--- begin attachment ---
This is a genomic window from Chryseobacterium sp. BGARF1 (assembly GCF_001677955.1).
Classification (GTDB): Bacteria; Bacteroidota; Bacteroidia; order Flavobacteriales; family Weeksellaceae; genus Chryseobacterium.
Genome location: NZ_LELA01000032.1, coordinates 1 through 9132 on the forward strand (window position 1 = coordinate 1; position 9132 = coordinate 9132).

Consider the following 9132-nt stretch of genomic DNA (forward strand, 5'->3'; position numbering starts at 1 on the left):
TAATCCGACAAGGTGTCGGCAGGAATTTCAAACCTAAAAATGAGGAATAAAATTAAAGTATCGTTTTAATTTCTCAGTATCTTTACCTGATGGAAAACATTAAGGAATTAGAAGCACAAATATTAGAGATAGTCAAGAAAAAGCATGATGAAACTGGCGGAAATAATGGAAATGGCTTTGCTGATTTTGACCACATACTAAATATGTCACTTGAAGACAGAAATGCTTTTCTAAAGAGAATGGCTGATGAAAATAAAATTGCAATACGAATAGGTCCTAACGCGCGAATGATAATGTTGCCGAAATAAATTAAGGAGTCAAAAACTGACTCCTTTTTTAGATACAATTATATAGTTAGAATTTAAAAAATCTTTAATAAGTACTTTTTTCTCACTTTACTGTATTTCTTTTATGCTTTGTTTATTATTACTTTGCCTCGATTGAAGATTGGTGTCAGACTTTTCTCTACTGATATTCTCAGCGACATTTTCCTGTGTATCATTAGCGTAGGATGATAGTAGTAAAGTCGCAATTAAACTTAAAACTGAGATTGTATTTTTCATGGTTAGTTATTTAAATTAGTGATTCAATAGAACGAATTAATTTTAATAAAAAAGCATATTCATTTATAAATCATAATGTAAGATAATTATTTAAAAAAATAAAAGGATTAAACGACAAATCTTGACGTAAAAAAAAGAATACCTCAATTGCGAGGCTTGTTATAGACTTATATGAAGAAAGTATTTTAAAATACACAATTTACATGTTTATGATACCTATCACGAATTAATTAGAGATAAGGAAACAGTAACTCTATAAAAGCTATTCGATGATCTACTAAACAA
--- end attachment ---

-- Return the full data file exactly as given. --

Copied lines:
This is a genomic window from Chryseobacterium sp. BGARF1 (assembly GCF_001677955.1).
Classification (GTDB): Bacteria; Bacteroidota; Bacteroidia; order Flavobacteriales; family Weeksellaceae; genus Chryseobacterium.
Genome location: NZ_LELA01000032.1, coordinates 1 through 9132 on the forward strand (window position 1 = coordinate 1; position 9132 = coordinate 9132).

Consider the following 9132-nt stretch of genomic DNA (forward strand, 5'->3'; position numbering starts at 1 on the left):
TAATCCGACAAGGTGTCGGCAGGAATTTCAAACCTAAAAATGAGGAATAAAATTAAAGTATCGTTTTAATTTCTCAGTATCTTTACCTGATGGAAAACATTAAGGAATTAGAAGCACAAATATTAGAGATAGTCAAGAAAAAGCATGATGAAACTGGCGGAAATAATGGAAATGGCTTTGCTGATTTTGACCACATACTAAATATGTCACTTGAAGACAGAAATGCTTTTCTAAAGAGAATGGCTGATGAAAATAAAATTGCAATACGAATAGGTCCTAACGCGCGAATGATAATGTTGCCGAAATAAATTAAGGAGTCAAAAACTGACTCCTTTTTTAGATACAATTATATAGTTAGAATTTAAAAAATCTTTAATAAGTACTTTTTTCTCACTTTACTGTATTTCTTTTATGCTTTGTTTATTATTACTTTGCCTCGATTGAAGATTGGTGTCAGACTTTTCTCTACTGATATTCTCAGCGACATTTTCCTGTGTATCATTAGCGTAGGATGATAGTAGTAAAGTCGCAATTAAACTTAAAACTGAGATTGTATTTTTCATGGTTAGTTATTTAAATTAGTGATTCAATAGAACGAATTAATTTTAATAAAAAAGCATATTCATTTATAAATCATAATGTAAGATAATTATTTAAAAAAATAAAAGGATTAAACGACAAATCTTGACGTAAAAAAAAGAATACCTCAATTGCGAGGCTTGTTATAGACTTATATGAAGAAAGTATTTTAAAATACACAATTTACATGTTTATGATACCTATCACGAATTAATTAGAGATAAGGAAACAGTAACTCTATAAAAGCTATTCGATGATCTACTAAACAA